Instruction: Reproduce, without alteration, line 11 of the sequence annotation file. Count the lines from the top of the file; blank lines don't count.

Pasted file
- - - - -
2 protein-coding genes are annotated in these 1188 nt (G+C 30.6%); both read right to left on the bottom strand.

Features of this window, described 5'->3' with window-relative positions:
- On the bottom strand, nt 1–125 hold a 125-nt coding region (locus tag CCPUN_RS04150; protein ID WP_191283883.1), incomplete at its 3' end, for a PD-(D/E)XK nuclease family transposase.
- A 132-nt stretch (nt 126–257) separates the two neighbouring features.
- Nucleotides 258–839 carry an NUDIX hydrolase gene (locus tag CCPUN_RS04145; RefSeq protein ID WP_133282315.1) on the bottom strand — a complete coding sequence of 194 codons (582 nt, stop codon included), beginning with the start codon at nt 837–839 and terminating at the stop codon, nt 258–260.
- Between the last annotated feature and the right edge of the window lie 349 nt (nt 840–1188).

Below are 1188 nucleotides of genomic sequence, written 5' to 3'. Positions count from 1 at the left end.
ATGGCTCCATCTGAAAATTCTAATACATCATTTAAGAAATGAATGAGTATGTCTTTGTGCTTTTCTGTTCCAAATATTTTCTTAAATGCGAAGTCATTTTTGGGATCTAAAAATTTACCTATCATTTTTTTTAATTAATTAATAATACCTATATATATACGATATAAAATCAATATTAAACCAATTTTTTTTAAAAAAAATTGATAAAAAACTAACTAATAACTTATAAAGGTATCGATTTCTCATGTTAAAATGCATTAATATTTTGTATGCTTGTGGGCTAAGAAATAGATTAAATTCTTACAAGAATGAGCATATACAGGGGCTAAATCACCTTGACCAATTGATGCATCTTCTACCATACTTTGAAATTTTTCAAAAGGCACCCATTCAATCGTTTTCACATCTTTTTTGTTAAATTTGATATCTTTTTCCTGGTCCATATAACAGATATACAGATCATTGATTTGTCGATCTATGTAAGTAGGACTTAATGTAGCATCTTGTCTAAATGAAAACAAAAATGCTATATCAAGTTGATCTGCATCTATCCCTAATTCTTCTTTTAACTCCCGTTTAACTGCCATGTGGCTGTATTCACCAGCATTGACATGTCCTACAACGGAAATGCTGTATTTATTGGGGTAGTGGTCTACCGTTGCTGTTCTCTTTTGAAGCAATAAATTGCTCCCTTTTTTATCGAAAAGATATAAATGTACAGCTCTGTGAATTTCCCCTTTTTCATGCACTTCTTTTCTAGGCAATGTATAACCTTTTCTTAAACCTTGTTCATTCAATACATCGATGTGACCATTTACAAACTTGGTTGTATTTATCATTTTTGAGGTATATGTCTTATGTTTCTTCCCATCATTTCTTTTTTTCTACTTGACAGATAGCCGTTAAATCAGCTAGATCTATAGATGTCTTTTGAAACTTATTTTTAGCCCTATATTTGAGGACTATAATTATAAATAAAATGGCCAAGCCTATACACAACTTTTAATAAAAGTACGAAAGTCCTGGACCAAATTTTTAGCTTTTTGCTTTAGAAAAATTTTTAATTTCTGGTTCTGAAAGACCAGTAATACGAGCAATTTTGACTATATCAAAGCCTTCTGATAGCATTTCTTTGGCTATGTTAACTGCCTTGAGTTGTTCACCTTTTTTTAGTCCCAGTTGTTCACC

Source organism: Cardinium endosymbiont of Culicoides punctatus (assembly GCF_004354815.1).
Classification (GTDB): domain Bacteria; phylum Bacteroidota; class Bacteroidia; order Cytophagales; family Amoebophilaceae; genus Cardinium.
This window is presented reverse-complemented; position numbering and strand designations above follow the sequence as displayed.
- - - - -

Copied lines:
This window is presented reverse-complemented; position numbering and strand designations above follow the sequence as displayed.